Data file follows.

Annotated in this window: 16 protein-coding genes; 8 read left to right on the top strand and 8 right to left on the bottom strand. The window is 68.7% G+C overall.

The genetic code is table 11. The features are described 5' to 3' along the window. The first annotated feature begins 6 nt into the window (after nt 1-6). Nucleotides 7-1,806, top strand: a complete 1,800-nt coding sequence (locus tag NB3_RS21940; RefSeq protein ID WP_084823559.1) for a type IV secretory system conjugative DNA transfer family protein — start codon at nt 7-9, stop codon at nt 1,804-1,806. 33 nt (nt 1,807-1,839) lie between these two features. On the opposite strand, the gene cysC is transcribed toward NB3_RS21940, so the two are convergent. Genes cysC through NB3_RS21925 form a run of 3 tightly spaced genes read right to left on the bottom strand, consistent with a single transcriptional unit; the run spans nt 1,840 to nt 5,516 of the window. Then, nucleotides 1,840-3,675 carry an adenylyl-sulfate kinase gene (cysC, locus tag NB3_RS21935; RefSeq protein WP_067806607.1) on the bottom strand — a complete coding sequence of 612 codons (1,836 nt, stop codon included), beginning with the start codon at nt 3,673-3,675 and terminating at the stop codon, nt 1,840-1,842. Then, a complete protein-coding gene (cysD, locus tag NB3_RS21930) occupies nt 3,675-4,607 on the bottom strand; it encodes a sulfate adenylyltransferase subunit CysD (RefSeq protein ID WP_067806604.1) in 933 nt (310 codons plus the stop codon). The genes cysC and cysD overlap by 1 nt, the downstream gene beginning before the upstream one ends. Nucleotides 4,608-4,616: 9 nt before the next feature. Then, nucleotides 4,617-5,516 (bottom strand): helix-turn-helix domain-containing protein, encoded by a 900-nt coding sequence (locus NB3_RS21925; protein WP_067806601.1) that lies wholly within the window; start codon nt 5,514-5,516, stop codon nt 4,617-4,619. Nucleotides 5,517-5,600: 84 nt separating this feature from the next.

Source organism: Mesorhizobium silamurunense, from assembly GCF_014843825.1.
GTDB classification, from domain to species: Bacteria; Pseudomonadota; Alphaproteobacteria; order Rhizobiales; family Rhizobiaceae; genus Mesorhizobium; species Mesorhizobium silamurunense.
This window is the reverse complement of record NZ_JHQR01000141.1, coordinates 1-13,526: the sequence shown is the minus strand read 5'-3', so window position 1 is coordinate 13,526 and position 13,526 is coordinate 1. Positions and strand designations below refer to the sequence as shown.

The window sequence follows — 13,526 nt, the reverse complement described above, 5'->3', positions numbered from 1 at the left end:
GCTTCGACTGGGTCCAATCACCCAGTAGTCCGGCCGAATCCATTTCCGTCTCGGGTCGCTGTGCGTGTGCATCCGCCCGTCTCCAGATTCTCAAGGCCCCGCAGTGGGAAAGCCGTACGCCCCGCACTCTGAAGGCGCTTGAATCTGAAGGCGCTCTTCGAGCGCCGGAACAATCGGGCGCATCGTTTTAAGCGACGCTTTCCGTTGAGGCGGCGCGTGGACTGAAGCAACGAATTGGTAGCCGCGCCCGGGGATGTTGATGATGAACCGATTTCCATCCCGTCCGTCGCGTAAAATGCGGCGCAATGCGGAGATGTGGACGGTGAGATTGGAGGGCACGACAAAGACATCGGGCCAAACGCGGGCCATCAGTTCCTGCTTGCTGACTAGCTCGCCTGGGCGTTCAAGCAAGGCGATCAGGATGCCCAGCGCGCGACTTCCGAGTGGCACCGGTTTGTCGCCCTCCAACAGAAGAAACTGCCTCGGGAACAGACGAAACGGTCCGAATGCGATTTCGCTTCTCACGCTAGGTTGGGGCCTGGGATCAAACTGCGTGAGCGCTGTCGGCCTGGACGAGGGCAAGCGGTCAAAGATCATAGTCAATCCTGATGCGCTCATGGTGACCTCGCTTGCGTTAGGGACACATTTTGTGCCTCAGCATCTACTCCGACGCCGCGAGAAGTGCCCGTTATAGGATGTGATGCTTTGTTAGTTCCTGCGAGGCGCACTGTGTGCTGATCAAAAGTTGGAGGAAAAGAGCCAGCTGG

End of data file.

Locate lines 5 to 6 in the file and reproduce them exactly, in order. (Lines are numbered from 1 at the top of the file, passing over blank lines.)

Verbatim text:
This window is the reverse complement of record NZ_JHQR01000141.1, coordinates 1-13,526: the sequence shown is the minus strand read 5'-3', so window position 1 is coordinate 13,526 and position 13,526 is coordinate 1. Positions and strand designations below refer to the sequence as shown.

The window sequence follows — 13,526 nt, the reverse complement described above, 5'->3', positions numbered from 1 at the left end: